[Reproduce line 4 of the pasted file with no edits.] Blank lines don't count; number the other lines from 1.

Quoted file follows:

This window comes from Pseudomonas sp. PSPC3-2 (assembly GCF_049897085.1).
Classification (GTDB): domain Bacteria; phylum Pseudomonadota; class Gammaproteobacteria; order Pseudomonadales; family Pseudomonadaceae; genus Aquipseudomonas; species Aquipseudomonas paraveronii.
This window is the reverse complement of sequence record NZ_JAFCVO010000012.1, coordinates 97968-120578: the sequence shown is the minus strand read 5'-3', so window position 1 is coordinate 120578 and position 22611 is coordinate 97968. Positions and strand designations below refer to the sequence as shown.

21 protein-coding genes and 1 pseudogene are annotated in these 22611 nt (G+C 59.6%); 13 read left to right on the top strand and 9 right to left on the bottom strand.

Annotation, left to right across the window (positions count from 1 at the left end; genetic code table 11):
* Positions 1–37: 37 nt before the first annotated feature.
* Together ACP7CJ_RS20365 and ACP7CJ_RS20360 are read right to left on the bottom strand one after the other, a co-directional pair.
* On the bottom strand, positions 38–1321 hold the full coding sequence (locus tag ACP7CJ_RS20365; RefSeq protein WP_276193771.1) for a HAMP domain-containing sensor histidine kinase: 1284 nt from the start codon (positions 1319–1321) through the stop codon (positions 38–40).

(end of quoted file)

21 protein-coding genes and 1 pseudogene are annotated in these 22611 nt (G+C 59.6%); 13 read left to right on the top strand and 9 right to left on the bottom strand.